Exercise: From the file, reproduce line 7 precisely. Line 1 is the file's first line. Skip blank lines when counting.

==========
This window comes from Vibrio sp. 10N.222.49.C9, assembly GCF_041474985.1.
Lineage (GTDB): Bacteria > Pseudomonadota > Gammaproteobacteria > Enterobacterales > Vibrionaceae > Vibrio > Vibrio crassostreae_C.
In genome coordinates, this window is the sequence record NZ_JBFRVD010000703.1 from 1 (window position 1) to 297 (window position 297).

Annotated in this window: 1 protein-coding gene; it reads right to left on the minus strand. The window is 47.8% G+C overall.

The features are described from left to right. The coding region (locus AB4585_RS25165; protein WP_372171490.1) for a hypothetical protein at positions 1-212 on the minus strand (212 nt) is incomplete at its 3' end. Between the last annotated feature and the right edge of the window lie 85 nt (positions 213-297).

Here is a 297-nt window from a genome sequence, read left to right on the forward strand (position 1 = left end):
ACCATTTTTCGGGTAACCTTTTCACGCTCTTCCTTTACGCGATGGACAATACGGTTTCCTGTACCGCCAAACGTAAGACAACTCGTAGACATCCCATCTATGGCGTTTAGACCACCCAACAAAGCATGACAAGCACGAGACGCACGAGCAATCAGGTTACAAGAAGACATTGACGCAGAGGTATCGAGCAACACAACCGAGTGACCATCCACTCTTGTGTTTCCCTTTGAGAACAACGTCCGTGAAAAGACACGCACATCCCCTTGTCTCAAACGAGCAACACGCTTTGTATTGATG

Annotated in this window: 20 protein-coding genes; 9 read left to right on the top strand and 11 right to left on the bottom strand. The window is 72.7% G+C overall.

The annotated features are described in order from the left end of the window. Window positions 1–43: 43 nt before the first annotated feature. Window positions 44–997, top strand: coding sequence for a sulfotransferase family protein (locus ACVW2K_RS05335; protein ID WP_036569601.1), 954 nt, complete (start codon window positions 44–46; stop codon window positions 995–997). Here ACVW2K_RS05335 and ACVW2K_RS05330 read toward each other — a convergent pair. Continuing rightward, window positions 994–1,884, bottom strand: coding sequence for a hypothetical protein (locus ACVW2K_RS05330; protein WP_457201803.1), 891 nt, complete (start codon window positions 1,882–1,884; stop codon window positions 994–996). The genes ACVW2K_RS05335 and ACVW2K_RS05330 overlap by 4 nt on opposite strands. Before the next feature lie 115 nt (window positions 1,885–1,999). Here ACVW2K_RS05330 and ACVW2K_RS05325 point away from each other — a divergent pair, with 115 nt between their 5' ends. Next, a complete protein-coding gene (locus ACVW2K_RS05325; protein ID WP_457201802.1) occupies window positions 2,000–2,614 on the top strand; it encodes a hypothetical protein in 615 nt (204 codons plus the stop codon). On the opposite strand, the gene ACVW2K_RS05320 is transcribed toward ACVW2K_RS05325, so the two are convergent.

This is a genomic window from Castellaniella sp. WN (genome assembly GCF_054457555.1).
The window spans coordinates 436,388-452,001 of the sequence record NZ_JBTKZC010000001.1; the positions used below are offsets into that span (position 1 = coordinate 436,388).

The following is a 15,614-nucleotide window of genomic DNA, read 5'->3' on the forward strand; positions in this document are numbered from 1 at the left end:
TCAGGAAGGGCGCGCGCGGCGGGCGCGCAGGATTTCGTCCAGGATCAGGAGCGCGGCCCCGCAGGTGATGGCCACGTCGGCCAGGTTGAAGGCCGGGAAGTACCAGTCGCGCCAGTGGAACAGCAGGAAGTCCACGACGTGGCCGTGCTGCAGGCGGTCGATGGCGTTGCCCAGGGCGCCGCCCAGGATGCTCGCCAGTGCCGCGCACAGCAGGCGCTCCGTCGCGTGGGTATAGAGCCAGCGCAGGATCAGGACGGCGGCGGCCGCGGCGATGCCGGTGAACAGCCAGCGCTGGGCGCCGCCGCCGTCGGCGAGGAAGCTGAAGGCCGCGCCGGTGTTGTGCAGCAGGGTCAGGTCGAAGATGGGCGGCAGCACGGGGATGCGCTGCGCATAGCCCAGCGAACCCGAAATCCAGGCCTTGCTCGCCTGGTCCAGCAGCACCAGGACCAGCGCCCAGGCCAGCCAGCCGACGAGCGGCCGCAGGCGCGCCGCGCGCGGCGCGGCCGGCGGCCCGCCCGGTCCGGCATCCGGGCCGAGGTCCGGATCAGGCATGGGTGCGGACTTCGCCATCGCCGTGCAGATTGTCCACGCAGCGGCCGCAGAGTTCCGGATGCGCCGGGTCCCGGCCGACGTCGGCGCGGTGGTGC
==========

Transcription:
ACCATTTTTCGGGTAACCTTTTCACGCTCTTCCTTTACGCGATGGACAATACGGTTTCCTGTACCGCCAAACGTAAGACAACTCGTAGACATCCCATCTATGGCGTTTAGACCACCCAACAAAGCATGACAAGCACGAGACGCACGAGCAATCAGGTTACAAGAAGACATTGACGCAGAGGTATCGAGCAACACAACCGAGTGACCATCCACTCTTGTGTTTCCCTTTGAGAACAACGTCCGTGAAAAGACACGCACATCCCCTTGTCTCAAACGAGCAACACGCTTTGTATTGATG